Each day during the week, I would wake up, throw on some clothes (which were entirely too black for the amount of sun I would be exposed to) and rush over still bleary-eyed and half asleep to attend the JA meetings from 9 am to 12 noon. Each day there were speakers discussing topics ranging from the anarchocommunist thought of Erricco Malatesta to the anti-Bolshevik campaign of Nestor Makhno to the free sexuality advocated by Wilhelm Reich. The afternoons were open for people to socialize, to visit a nearby squatted building, or to attend the official WSF events. I learned shortly that the only thing that had kept the anarchist section from being part of the WSF was the fact that the local organizing committee was dominated by the Workers Party and had refused local anarchists participation in its planning and execution. But no matter, as anarchists have often done throughout history, the FAG simply picked up the pieces and went ahead and organized it's own contingent regardless, publicizing the meetings through small photocopied leaflets which were distributed to WSF participants at the PUC campus.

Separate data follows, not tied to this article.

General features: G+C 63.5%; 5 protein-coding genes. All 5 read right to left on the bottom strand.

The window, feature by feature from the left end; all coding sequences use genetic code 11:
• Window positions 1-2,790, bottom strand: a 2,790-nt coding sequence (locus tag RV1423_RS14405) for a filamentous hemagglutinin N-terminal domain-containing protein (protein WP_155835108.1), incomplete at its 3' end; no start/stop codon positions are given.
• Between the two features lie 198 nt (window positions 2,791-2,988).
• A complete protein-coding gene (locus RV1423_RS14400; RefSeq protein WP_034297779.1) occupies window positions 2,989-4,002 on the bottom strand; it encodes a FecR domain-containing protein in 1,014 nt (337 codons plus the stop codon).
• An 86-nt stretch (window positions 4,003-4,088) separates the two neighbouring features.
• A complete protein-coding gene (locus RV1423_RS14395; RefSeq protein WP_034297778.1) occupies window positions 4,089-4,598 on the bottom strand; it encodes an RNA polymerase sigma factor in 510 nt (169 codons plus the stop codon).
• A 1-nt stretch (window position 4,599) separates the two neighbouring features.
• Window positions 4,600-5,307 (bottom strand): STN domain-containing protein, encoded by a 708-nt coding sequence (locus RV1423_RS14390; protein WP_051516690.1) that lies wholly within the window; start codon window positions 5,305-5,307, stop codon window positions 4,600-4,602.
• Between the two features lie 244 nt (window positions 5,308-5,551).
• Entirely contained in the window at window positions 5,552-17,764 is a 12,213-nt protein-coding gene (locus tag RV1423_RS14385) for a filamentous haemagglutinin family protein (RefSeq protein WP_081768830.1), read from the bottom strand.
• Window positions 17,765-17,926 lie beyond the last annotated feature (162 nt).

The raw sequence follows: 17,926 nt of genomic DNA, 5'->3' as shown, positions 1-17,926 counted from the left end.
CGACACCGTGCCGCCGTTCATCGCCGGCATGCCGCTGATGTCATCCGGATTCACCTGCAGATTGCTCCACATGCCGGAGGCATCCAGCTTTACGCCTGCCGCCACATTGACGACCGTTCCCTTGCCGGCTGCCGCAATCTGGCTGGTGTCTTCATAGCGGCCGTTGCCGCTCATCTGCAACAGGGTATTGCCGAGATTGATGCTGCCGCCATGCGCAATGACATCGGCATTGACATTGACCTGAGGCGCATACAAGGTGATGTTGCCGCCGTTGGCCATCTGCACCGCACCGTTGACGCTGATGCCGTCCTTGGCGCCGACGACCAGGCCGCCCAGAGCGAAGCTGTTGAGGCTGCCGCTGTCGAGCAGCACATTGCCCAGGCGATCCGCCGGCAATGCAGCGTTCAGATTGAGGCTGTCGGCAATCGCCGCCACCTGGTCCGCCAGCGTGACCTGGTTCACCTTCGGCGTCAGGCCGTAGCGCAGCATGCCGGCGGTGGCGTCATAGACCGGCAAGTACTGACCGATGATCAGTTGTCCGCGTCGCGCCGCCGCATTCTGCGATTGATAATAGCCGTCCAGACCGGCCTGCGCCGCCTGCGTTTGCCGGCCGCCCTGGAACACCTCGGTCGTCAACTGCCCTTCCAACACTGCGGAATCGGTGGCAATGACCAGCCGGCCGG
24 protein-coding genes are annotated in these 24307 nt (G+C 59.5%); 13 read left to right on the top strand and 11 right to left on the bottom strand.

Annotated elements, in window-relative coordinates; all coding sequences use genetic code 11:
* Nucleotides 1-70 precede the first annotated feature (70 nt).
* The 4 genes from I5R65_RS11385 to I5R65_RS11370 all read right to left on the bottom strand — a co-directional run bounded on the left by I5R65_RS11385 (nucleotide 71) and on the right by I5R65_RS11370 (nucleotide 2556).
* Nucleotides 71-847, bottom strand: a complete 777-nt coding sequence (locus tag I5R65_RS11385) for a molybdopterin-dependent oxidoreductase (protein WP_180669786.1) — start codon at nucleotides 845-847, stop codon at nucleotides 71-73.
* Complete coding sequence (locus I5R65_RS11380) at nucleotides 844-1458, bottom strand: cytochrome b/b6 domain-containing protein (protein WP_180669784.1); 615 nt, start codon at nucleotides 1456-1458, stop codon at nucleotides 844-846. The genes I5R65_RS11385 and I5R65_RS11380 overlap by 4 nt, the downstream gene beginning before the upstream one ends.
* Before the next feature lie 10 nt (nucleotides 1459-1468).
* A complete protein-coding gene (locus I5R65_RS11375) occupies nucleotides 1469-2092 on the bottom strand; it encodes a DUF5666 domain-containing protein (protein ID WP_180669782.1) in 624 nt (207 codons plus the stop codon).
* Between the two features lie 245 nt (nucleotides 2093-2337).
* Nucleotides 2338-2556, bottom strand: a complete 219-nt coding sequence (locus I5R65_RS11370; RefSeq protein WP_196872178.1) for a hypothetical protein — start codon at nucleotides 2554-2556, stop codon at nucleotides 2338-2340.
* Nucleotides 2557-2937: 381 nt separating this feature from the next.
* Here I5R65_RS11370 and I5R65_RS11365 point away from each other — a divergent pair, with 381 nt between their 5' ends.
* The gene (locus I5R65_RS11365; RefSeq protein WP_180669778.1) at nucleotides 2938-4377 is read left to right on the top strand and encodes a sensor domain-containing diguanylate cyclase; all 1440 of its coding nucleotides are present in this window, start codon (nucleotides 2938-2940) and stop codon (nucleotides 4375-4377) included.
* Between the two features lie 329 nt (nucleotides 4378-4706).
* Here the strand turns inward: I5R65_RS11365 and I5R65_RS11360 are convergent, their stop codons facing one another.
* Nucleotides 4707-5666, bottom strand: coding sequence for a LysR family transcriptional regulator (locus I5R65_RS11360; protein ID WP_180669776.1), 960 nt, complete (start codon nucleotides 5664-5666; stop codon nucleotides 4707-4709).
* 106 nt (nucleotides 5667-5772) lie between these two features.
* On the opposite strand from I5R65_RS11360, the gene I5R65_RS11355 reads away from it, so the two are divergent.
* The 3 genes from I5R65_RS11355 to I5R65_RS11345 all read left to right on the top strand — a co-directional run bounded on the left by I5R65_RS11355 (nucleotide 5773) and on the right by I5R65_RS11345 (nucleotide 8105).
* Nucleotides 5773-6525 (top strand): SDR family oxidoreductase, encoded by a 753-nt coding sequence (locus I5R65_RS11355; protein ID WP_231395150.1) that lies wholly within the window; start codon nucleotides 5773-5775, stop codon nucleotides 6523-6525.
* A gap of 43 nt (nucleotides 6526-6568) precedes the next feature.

Those who did come as a result would probably be surprised at what they would find in comparison to the plush luxury of the official conference. Upon attempting to enter the building, one was subjected to a stern looking guard who had to press a remote control button to buzz open the front door. Once inside, visitors were required to sign in, and then take an elevator along with an attendant to the 15th floor of the building. As the elevator doors creaked open, heated Portuguese and Spanish discussions filled the ears as informal workers, punk rockers, working class people, students and others filled the halls. Then, upon entering the austere meeting room, one was presented with a rectangular space filled to the brim with fake black leather chairs and hot sweaty people, barely able to hold it's capacity of around 150. Those present represented an anarchist movement far more diverse than any meeting I had been to in North America. Around 40 percent appeared to be of some degree of African descent, another 40 percent were of Mestizo descent and the remaining 20 percent were primarily of European descent (some of whom actually were from Europe, of course). Turning away from the busy room, if you were seated near the bright windows, you could gaze down over the Mercado Publico or the sunny, bustling downtown streets while reflecting on a thought. At any given time, three to four panelists would be seated at the front of the room addressing the audience through a dying, muffled, crackly microphone that was passed back and forth between the speakers. The walls were covered with red and black anarchist banners including two from the FAG, two with slogans I was not able to interpret, one from NEFAC, an anti-FTAA poster and a beautiful Jornadas Anarquistas centerpiece behind the speakers depicting a silhoutted Gaucho galloping determinedly towards an unknown destination on bare horseback.